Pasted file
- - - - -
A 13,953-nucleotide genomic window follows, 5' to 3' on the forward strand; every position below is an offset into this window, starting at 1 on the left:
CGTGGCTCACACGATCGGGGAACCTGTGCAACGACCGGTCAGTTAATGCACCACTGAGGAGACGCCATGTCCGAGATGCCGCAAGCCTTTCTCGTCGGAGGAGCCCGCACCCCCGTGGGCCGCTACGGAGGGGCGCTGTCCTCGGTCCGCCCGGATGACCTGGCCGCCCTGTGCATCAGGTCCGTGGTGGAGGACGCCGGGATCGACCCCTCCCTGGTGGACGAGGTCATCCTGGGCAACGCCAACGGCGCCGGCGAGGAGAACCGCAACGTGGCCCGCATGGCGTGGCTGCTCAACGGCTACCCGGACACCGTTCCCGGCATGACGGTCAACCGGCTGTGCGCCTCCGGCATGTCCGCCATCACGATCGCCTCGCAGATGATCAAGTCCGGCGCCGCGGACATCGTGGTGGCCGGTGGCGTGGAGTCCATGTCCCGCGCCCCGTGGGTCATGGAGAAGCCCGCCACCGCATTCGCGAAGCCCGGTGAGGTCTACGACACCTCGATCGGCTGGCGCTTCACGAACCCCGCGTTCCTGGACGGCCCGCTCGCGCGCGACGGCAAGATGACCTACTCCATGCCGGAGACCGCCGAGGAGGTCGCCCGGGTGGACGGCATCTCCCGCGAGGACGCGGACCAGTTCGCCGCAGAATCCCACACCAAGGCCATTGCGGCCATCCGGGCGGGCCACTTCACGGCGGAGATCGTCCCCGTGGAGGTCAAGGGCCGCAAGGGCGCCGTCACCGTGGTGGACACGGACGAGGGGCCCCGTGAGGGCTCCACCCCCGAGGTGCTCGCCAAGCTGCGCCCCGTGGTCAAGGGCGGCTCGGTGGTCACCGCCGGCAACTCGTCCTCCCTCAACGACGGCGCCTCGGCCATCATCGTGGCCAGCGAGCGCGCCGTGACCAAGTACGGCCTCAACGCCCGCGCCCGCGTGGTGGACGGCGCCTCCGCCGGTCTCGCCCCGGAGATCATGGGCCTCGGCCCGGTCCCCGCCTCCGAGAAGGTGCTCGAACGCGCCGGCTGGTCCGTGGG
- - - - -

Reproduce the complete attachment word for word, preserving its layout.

A 13,953-nucleotide genomic window follows, 5' to 3' on the forward strand; every position below is an offset into this window, starting at 1 on the left:
CGTGGCTCACACGATCGGGGAACCTGTGCAACGACCGGTCAGTTAATGCACCACTGAGGAGACGCCATGTCCGAGATGCCGCAAGCCTTTCTCGTCGGAGGAGCCCGCACCCCCGTGGGCCGCTACGGAGGGGCGCTGTCCTCGGTCCGCCCGGATGACCTGGCCGCCCTGTGCATCAGGTCCGTGGTGGAGGACGCCGGGATCGACCCCTCCCTGGTGGACGAGGTCATCCTGGGCAACGCCAACGGCGCCGGCGAGGAGAACCGCAACGTGGCCCGCATGGCGTGGCTGCTCAACGGCTACCCGGACACCGTTCCCGGCATGACGGTCAACCGGCTGTGCGCCTCCGGCATGTCCGCCATCACGATCGCCTCGCAGATGATCAAGTCCGGCGCCGCGGACATCGTGGTGGCCGGTGGCGTGGAGTCCATGTCCCGCGCCCCGTGGGTCATGGAGAAGCCCGCCACCGCATTCGCGAAGCCCGGTGAGGTCTACGACACCTCGATCGGCTGGCGCTTCACGAACCCCGCGTTCCTGGACGGCCCGCTCGCGCGCGACGGCAAGATGACCTACTCCATGCCGGAGACCGCCGAGGAGGTCGCCCGGGTGGACGGCATCTCCCGCGAGGACGCGGACCAGTTCGCCGCAGAATCCCACACCAAGGCCATTGCGGCCATCCGGGCGGGCCACTTCACGGCGGAGATCGTCCCCGTGGAGGTCAAGGGCCGCAAGGGCGCCGTCACCGTGGTGGACACGGACGAGGGGCCCCGTGAGGGCTCCACCCCCGAGGTGCTCGCCAAGCTGCGCCCCGTGGTCAAGGGCGGCTCGGTGGTCACCGCCGGCAACTCGTCCTCCCTCAACGACGGCGCCTCGGCCATCATCGTGGCCAGCGAGCGCGCCGTGACCAAGTACGGCCTCAACGCCCGCGCCCGCGTGGTGGACGGCGCCTCCGCCGGTCTCGCCCCGGAGATCATGGGCCTCGGCCCGGTCCCCGCCTCCGAGAAGGTGCTCGAACGCGCCGGCTGGTCCGTGGG